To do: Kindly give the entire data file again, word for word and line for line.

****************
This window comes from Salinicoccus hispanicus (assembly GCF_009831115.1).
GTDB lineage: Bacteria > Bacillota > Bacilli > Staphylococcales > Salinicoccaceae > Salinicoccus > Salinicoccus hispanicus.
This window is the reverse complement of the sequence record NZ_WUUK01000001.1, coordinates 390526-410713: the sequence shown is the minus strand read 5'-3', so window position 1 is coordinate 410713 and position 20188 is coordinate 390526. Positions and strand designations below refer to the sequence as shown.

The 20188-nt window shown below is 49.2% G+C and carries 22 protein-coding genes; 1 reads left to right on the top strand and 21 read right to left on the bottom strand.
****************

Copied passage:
This window comes from Salinicoccus hispanicus (assembly GCF_009831115.1).
GTDB lineage: Bacteria > Bacillota > Bacilli > Staphylococcales > Salinicoccaceae > Salinicoccus > Salinicoccus hispanicus.
This window is the reverse complement of the sequence record NZ_WUUK01000001.1, coordinates 390526-410713: the sequence shown is the minus strand read 5'-3', so window position 1 is coordinate 410713 and position 20188 is coordinate 390526. Positions and strand designations below refer to the sequence as shown.

The 20188-nt window shown below is 49.2% G+C and carries 22 protein-coding genes; 1 reads left to right on the top strand and 21 read right to left on the bottom strand.